kh str Sent by home key.
kI str Sent by insert-character or enter-insert-mode key.
kL str Sent by delete-line key.
kl str Sent by left-arrow key.
kM str Sent by insert key while in insert mode.
km bool Has a “meta” key (shift, sets parity bit).
kN str Sent by next-page key.
kn num (o) Number of function (k0-k9) keys (default 0).
ko str (o) Termcap entries for other non-function keys.
kP str Sent by previous-page key.
kR str Sent by scroll-backward/up key.
kr str Sent by right-arrow key.
kS str Sent by clear-to-end-of-screen key.
ks str Put terminal in “keypad transmit” mode.
kT str Sent by set-tab key.
kt str Sent by clear-tab key.
ku str Sent by up-arrow key.
l0-l9 str Labels on function keys if not “fn”.
LC bool (o) Lower-case only.
LE str (NP) Move cursor left n positions.
le str (P) Move cursor left one position.
li num Number of lines on screen or page (see BUGS section below).
ll str Last line, first column.
lm num Lines of memory if > li (0 means varies).
ma str (o) Arrow key map (used by vi(1) version 2 only).
mb str Turn on blinking attribute.
md str Turn on bold (extra bright) attribute.
me str Turn off all attributes.
mh str Turn on half-bright attribute.
mi bool Safe to move while in insert mode.
mk str Turn on blank attribute (characters invisible).
ml str (o) Memory lock on above cursor.
mm str Turn on “meta mode” (8th bit).
mo str Turn off “meta mode”.
mp str Turn on protected attribute.
mr str Turn on reverse-video attribute.
ms bool Safe to move in standout modes.
mu str (o) Memory unlock (turn off memory lock).
nc bool (o) No correctly-working cr (Datamedia 2500, Hazeltine 2000).
nd str Non-destructive space (cursor right).
NL bool (o)" \n is newline, not line feed.
nl str (o) Newline character if not \n.
ns bool (o) Terminal doesn't scroll.
nw str (P) Newline (behaves like cr followed by do).
OP bool (o) Odd parity.
os bool Terminal overstrikes.
pb num Lowest baud where delays are required.
pc str Pad character (default NUL).
pf str Turn off the printer.
pk str Program function key n to type string s (terminfo(5) only)
pl str Program function key n to execute string s (terminfo(5) only)
pO str (N) Turn on the printer for n bytes.
po str Turn on the printer.
ps str Print contents of the screen.
pt bool (o) Has hardware tabs (may need to be set with is).
px str Program function key n to transmit string s (terminfo(5) only)
r1-r3 str Reset terminal completely to sane modes (terminfo(5) only)
rc str (P) Restore cursor to position of last sc.
rf str Name of file containing reset codes.
RI str (NP) Move cursor right n positions.
rp str (NP*) Repeat character times.
rs str Reset terminal completely to sane modes (termcap only).
sa str (NP) Define the video attributes.
sc str (P) Save cursor position.
se str End standout mode.
SF str (NP*) Scroll forward n lines.
sf str (P) Scroll text up.
sg num Number of garbage chars left by so or se (default 0).
so str Begin standout mode.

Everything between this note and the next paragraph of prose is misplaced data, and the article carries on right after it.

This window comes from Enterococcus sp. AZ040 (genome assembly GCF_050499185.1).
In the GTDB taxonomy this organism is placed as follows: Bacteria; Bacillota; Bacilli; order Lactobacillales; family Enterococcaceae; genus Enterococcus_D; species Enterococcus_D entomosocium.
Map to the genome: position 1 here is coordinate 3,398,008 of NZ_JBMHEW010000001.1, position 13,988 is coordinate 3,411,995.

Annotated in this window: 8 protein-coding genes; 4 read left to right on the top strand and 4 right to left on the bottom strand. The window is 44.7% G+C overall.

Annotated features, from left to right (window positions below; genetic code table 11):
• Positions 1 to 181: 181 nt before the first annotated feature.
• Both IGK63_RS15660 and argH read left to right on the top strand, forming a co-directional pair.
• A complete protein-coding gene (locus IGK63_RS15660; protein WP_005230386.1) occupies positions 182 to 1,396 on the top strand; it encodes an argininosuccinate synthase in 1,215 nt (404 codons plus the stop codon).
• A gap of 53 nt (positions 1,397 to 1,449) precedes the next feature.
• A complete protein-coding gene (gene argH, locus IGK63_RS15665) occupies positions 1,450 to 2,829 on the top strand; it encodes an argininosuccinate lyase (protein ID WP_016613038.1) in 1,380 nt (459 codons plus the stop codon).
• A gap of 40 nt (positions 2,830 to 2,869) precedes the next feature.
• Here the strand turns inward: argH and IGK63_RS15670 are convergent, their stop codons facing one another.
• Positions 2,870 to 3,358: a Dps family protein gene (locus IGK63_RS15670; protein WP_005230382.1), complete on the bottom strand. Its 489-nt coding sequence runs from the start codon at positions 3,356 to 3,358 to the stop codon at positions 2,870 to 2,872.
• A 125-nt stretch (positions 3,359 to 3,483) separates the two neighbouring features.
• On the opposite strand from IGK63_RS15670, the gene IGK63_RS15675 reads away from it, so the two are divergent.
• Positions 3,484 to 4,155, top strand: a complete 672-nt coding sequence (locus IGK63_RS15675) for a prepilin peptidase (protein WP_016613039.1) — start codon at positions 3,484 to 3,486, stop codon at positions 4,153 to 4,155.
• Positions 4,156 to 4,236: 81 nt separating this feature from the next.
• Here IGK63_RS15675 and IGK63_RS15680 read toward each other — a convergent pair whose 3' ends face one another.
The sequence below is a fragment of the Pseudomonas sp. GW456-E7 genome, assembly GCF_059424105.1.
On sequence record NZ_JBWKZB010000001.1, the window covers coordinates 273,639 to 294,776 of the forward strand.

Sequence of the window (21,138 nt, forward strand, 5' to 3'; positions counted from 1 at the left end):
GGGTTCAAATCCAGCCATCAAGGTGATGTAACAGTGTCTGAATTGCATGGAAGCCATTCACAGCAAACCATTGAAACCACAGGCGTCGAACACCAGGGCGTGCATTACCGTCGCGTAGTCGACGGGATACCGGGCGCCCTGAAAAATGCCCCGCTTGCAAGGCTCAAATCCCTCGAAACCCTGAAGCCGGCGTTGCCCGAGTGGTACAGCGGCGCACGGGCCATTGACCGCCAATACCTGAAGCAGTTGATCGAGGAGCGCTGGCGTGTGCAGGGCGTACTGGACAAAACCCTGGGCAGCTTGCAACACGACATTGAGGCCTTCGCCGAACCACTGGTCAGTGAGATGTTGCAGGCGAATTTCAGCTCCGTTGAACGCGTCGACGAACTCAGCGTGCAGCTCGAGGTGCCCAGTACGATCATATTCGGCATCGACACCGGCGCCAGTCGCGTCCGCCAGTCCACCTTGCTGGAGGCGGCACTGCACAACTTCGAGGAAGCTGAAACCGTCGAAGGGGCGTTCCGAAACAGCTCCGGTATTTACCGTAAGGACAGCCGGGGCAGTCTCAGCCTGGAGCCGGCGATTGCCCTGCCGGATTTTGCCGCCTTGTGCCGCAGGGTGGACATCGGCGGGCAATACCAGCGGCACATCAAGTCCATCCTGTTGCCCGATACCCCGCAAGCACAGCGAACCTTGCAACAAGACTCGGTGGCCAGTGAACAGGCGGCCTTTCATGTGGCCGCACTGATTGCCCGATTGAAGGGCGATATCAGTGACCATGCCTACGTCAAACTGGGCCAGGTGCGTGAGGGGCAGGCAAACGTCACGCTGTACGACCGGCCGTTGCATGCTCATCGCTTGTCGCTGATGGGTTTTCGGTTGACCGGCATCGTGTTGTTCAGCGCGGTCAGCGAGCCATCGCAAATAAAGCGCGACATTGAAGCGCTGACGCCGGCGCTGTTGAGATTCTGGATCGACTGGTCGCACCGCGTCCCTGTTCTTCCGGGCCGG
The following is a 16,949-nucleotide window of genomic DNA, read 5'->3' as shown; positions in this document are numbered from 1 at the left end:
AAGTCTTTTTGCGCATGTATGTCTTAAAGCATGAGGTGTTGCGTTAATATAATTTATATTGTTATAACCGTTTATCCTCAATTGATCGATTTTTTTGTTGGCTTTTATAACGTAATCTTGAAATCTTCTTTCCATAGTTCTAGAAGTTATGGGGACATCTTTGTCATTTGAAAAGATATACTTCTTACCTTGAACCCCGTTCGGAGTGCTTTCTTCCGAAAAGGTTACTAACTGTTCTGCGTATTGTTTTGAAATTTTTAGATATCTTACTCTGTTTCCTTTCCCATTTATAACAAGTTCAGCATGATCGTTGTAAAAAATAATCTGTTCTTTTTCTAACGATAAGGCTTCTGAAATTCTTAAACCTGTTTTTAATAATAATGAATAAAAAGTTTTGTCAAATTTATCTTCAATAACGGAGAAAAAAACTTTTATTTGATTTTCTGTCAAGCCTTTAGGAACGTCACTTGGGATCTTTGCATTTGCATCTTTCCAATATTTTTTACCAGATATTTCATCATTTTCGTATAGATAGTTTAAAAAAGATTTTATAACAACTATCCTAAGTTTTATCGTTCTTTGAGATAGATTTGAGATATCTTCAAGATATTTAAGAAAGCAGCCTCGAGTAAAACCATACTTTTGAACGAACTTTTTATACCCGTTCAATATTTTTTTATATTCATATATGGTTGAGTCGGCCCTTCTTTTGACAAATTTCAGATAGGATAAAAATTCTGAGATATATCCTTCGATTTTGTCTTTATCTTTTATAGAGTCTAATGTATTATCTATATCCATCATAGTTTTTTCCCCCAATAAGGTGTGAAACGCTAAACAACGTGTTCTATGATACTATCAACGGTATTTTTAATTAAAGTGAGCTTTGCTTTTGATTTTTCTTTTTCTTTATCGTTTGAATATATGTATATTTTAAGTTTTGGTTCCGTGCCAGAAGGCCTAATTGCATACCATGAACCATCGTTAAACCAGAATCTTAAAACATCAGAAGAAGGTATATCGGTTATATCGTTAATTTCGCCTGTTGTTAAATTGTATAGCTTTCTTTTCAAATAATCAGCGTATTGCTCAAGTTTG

SR str (NP*) Scroll backward n lines.
sr str (P) Scroll text down.
st str Set a tab in all rows, current column.
ta str (P) Tab to next 8-position hardware tab stop.
tc str Entry of similar terminal; must be last.
te str String to end programs that use termcap.
ti str String to begin programs that use termcap.
ts str (N) Go to status line, column n.
UC bool (o) Upper-case only.
uc str Underscore one character and move past it.
ue str End underscore mode.
ug num Number of garbage chars left by us or ue (default 0).
ul bool Underline character overstrikes.
UP str (NP*) Move cursor up n lines.
up str Upline (cursor up).
us str Start underscore mode.
vb str Visible bell (must not move cursor).
ve str Make cursor appear normal (undo vs/vi).
vi str Make cursor invisible.
vs str Make cursor very visible.
vt num Virtual terminal number (not supported on all systems).
wi str (N) Set current window.
ws num Number of columns in status line.
xb bool Beehive (f1= ESC, f2=^C).
xn bool Newline ignored after 80 columns (Concept).
xo bool Terminal uses xoff/xon (DC3/DC1) handshaking.
xr bool (o) Return acts like ce cr nl (Delta Data).
xs bool Standout not erased by overwriting (Hewlett-Packard).
xt bool Tabs ruin, magic so char (Teleray 1061).
xx bool (o) Tektronix 4025 insert-line.

The following entry, which describes the Concept-100, is among the more complex entries in the termcap file as of this writing.

ca|concept100|c100|concept|c104|concept100-4p|HDS Concept-100:\
	:al=3*\E^R:am:bl=^G:cd=16*\E^C:ce=16\E^U:cl=2*^L:cm=\Ea%+ %+ :\^M:db:dc=16\E^A:dl=3*\E^B:do=^J:ei=\E\200:eo:im=\E^P:in:\
	:mr=\ED:nd=\E=:pb#9600:rp=0.2*\Er%.%+ :se=\Ed\Ee:sf=^J:so=\EE\ED:\
	:.ta=8\t:te=\Ev    \200\200\200\200\200\200\Ep\r\n:\
	:ti=\EU\Ev  8p\Ep\r:ue=\Eg:ul:up=\E;:us=\EG:\

Entries may continue onto multiple lines by giving a ‘\’ as the last character of a line, and empty fields may be included for readability (here between the last field on a line and the first field on the next). Comments may be included on lines beginning with ‘#’.

Capabilities in termcap are of three types: Boolean capabilities, which indicate particular features that the terminal has; numeric capabilities, giving the size of the display or the size of other attributes; and string capabilities, which give character sequences that can be used to perform particular terminal operations. All capabilities have two-letter codes. For instance, the fact that the Concept has (an automatic return and linefeed when the end of a line is reached) is indicated by the Boolean capability am. Hence the description of the Concept includes am.